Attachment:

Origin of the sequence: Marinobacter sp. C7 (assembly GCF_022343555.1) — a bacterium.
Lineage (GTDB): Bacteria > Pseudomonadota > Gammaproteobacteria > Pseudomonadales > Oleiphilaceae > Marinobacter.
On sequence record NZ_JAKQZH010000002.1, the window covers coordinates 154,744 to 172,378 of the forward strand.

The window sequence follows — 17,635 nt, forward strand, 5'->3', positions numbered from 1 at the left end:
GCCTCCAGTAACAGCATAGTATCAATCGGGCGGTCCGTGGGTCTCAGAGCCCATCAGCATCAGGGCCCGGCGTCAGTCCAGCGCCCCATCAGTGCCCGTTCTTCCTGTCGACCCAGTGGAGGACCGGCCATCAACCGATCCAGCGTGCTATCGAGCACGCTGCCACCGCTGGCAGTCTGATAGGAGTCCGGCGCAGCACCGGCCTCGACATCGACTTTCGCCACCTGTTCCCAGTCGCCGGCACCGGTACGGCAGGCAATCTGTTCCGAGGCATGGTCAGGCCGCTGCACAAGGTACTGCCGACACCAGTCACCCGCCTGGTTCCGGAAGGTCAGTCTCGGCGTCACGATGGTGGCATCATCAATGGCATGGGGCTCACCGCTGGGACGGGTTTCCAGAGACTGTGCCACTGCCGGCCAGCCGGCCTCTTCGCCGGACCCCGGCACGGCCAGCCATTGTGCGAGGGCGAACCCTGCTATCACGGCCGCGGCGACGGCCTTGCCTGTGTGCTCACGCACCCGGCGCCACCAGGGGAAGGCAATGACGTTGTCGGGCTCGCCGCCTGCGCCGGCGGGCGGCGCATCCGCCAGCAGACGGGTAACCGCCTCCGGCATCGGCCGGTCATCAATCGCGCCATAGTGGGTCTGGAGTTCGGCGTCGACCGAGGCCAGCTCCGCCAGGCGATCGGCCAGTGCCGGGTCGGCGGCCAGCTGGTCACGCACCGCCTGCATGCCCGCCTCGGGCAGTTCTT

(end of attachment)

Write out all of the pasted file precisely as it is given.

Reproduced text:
Origin of the sequence: Marinobacter sp. C7 (assembly GCF_022343555.1) — a bacterium.
Lineage (GTDB): Bacteria > Pseudomonadota > Gammaproteobacteria > Pseudomonadales > Oleiphilaceae > Marinobacter.
On sequence record NZ_JAKQZH010000002.1, the window covers coordinates 154,744 to 172,378 of the forward strand.

The window sequence follows — 17,635 nt, forward strand, 5'->3', positions numbered from 1 at the left end:
GCCTCCAGTAACAGCATAGTATCAATCGGGCGGTCCGTGGGTCTCAGAGCCCATCAGCATCAGGGCCCGGCGTCAGTCCAGCGCCCCATCAGTGCCCGTTCTTCCTGTCGACCCAGTGGAGGACCGGCCATCAACCGATCCAGCGTGCTATCGAGCACGCTGCCACCGCTGGCAGTCTGATAGGAGTCCGGCGCAGCACCGGCCTCGACATCGACTTTCGCCACCTGTTCCCAGTCGCCGGCACCGGTACGGCAGGCAATCTGTTCCGAGGCATGGTCAGGCCGCTGCACAAGGTACTGCCGACACCAGTCACCCGCCTGGTTCCGGAAGGTCAGTCTCGGCGTCACGATGGTGGCATCATCAATGGCATGGGGCTCACCGCTGGGACGGGTTTCCAGAGACTGTGCCACTGCCGGCCAGCCGGCCTCTTCGCCGGACCCCGGCACGGCCAGCCATTGTGCGAGGGCGAACCCTGCTATCACGGCCGCGGCGACGGCCTTGCCTGTGTGCTCACGCACCCGGCGCCACCAGGGGAAGGCAATGACGTTGTCGGGCTCGCCGCCTGCGCCGGCGGGCGGCGCATCCGCCAGCAGACGGGTAACCGCCTCCGGCATCGGCCGGTCATCAATCGCGCCATAGTGGGTCTGGAGTTCGGCGTCGACCGAGGCCAGCTCCGCCAGGCGATCGGCCAGTGCCGGGTCGGCGGCCAGCTGGTCACGCACCGCCTGCATGCCCGCCTCGGGCAGTTCTT